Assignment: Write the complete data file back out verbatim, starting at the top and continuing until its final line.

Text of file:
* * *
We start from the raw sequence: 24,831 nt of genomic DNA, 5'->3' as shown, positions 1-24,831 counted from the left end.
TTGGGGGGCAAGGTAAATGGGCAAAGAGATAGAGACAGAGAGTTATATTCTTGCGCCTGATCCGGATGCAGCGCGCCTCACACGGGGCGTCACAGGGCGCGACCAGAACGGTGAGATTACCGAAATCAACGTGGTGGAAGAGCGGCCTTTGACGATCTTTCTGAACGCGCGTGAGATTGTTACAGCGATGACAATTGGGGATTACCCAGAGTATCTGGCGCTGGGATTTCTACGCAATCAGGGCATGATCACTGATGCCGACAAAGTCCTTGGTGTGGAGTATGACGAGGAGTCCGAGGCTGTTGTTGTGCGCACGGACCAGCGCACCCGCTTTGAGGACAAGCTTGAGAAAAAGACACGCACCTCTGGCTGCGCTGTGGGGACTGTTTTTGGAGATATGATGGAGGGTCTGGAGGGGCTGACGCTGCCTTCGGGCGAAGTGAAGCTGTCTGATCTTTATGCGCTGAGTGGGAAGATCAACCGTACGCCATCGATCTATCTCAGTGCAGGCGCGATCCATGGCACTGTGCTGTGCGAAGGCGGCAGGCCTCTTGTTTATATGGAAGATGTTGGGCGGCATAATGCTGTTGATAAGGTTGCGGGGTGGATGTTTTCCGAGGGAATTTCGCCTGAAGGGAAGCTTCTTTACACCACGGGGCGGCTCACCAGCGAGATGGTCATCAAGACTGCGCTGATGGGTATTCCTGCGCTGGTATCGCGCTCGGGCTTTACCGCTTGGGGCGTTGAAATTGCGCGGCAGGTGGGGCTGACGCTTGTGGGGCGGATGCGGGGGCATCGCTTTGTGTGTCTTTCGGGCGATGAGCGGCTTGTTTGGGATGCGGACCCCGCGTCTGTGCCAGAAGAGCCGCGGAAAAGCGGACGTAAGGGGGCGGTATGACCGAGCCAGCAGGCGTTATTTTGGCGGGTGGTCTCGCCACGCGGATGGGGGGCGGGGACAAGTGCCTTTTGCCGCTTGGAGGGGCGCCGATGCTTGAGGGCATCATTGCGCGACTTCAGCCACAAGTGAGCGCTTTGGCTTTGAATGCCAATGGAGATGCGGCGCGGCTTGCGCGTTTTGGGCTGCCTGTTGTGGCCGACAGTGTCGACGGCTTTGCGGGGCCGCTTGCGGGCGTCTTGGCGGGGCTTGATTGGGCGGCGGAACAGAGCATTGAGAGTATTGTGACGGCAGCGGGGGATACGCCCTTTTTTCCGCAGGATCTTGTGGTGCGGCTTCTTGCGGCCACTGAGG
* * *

We start from the raw sequence: 24,831 nt of genomic DNA, 5'->3' as shown, positions 1-24,831 counted from the left end.
TTGGGGGGCAAGGTAAATGGGCAAAGAGATAGAGACAGAGAGTTATATTCTTGCGCCTGATCCGGATGCAGCGCGCCTCACACGGGGCGTCACAGGGCGCGACCAGAACGGTGAGATTACCGAAATCAACGTGGTGGAAGAGCGGCCTTTGACGATCTTTCTGAACGCGCGTGAGATTGTTACAGCGATGACAATTGGGGATTACCCAGAGTATCTGGCGCTGGGATTTCTACGCAATCAGGGCATGATCACTGATGCCGACAAAGTCCTTGGTGTGGAGTATGACGAGGAGTCCGAGGCTGTTGTTGTGCGCACGGACCAGCGCACCCGCTTTGAGGACAAGCTTGAGAAAAAGACACGCACCTCTGGCTGCGCTGTGGGGACTGTTTTTGGAGATATGATGGAGGGTCTGGAGGGGCTGACGCTGCCTTCGGGCGAAGTGAAGCTGTCTGATCTTTATGCGCTGAGTGGGAAGATCAACCGTACGCCATCGATCTATCTCAGTGCAGGCGCGATCCATGGCACTGTGCTGTGCGAAGGCGGCAGGCCTCTTGTTTATATGGAAGATGTTGGGCGGCATAATGCTGTTGATAAGGTTGCGGGGTGGATGTTTTCCGAGGGAATTTCGCCTGAAGGGAAGCTTCTTTACACCACGGGGCGGCTCACCAGCGAGATGGTCATCAAGACTGCGCTGATGGGTATTCCTGCGCTGGTATCGCGCTCGGGCTTTACCGCTTGGGGCGTTGAAATTGCGCGGCAGGTGGGGCTGACGCTTGTGGGGCGGATGCGGGGGCATCGCTTTGTGTGTCTTTCGGGCGATGAGCGGCTTGTTTGGGATGCGGACCCCGCGTCTGTGCCAGAAGAGCCGCGGAAAAGCGGACGTAAGGGGGCGGTATGACCGAGCCAGCAGGCGTTATTTTGGCGGGTGGTCTCGCCACGCGGATGGGGGGCGGGGACAAGTGCCTTTTGCCGCTTGGAGGGGCGCCGATGCTTGAGGGCATCATTGCGCGACTTCAGCCACAAGTGAGCGCTTTGGCTTTGAATGCCAATGGAGATGCGGCGCGGCTTGCGCGTTTTGGGCTGCCTGTTGTGGCCGACAGTGTCGACGGCTTTGCGGGGCCGCTTGCGGGCGTCTTGGCGGGGCTTGATTGGGCGGCGGAACAGAGCATTGAGAGTATTGTGACGGCAGCGGGGGATACGCCCTTTTTTCCGCAGGATCTTGTGGTGCGGCTTCTTGCGGCCACTGAGG